Tuesday 21 November 2017

High levels of cancer-causing gas in 600 homes

High levels of cancer-causing radon gas have been discovered in almost 600 homes across the country so far this year, it emerged today.

The Radiological Protection Institute of Ireland (RPII) revealed six houses had more than 10 times the acceptable measurement, with the occupants of one home living with the equivalent of 12 chest X-rays per day.

The institute says radon is the second biggest cause of lung cancer after smoking and is linked to up to 200 lung cancer deaths each year in Ireland.

Ann McGarry, RPII chief executive, fears thousands of families nationwide are unknowingly living with very high concentrations of the gas.

"We know that radon levels in Ireland are among the highest in Europe and there are an estimated 91,000 homes out there with high radon levels," she said.

"The vast majority of householders have not had their home tested for radon gas.

"These figures show us that thousands of families throughout the country are unknowingly living with very high concentrations of radon gas and therefore they have no idea that they are at increased risk of developing lung cancer."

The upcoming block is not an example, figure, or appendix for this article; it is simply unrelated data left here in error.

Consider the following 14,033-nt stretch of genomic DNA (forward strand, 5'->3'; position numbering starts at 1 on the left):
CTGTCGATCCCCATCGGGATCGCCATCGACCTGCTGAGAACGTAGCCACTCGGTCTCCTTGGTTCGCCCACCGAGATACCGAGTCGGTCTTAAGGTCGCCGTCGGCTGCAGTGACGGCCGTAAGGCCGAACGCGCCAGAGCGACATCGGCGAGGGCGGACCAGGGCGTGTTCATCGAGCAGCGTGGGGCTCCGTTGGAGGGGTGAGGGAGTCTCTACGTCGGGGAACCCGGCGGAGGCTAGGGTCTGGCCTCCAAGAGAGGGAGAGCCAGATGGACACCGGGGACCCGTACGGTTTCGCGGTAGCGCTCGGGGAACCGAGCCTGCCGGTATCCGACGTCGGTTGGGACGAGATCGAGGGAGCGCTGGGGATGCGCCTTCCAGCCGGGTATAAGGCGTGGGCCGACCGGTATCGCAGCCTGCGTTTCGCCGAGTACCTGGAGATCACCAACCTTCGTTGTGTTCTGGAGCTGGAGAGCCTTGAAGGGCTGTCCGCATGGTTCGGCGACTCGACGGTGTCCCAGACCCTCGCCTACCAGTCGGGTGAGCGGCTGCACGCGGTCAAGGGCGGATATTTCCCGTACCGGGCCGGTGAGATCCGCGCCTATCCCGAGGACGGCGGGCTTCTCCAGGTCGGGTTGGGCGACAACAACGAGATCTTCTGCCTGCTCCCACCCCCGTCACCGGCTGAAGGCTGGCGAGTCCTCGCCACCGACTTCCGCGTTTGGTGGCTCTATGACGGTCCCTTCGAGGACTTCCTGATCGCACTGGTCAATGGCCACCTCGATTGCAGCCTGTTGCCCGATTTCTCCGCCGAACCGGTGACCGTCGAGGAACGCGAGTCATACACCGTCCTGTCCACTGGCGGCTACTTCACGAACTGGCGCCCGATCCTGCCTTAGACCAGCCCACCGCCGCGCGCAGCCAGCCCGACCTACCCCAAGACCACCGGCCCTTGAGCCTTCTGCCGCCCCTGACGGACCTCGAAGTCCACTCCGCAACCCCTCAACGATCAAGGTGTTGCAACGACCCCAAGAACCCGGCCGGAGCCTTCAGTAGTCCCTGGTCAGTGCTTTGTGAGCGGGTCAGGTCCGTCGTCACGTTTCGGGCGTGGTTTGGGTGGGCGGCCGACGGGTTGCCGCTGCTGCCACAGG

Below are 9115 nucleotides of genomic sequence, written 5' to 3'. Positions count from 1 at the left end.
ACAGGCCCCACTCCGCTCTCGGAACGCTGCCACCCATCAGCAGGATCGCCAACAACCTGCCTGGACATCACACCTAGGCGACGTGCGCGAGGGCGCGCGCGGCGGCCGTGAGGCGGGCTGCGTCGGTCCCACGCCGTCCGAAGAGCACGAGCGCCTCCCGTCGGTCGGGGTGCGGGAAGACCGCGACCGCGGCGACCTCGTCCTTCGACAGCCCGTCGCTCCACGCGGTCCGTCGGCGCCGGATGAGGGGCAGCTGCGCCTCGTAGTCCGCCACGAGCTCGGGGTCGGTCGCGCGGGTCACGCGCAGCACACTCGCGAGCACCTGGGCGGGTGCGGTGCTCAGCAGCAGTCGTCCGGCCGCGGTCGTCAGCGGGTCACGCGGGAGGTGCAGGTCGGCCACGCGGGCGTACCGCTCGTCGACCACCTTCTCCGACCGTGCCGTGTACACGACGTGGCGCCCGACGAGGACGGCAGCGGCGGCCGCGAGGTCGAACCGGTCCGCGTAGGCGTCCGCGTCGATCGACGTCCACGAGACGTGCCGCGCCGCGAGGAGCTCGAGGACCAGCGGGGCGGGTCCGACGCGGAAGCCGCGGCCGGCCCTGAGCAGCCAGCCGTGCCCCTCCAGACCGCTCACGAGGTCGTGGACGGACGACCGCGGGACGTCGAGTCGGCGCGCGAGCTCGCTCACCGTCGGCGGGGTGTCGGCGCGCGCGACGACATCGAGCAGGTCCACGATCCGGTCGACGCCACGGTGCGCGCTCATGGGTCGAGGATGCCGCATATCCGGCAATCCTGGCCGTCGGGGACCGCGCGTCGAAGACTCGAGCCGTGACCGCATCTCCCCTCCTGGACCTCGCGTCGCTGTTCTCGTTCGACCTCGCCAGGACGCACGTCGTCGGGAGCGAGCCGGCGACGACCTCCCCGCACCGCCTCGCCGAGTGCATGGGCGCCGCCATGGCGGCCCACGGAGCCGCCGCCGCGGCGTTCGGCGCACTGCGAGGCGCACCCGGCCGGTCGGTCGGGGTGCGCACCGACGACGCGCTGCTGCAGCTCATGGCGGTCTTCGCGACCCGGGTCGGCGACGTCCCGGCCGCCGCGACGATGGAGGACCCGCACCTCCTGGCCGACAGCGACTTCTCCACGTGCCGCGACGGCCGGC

Radon is a radioactive gas which is naturally produced in the ground from the uranium present in small quantities in all rocks and soils. You cannot smell, see or taste it.

RPII said that, of 4,296 homes measured for radon between January 1 and August 30, 597 were above the suitable level of 200 becquerels per cubic metre (Bq/m3).

Tests revealed six homes - two in Tralee, two in Ballymote and one each in Lisdoonvarna and Clonmel - had more than 10 times the acceptable level with measurements between 2,000 and 3,500 Bq/m3.

The radiation dose to the occupants of the home with the highest radon levels were equivalent to receiving 4,375 chest X-rays per year, or 12 per day.

Elsewhere 58 homes had radon levels of between 800 and 2000 Bq/m3. They included 15 cases in Galway, 14 in Sligo, 11 in Kerry, five in Cork and four in Mayo. Houses in Waterford, Carlow, Clare, Tipperary, Kilkenny, Wexford and Wicklow were also affected.

The remaining 533 results had readings of between 200 and 800 Bq/m3 and were found throughout the country.

The RPII said it is working closely with these householders to reduce the radon levels and the risk to their health. Worried homeowners should contact www.rpii.ie or freefone 1800 300 600.

Dr McGarry added: "Radon causes lung cancer, and for those with homes which have high levels, measuring is the first step towards making your home safe.

"It doesn't matter if you live in a new or old house, in a high or low radon risk area, or even if your home already has a radon barrier. The only way to make sure that you and your family are not at risk is to test."

Press Association

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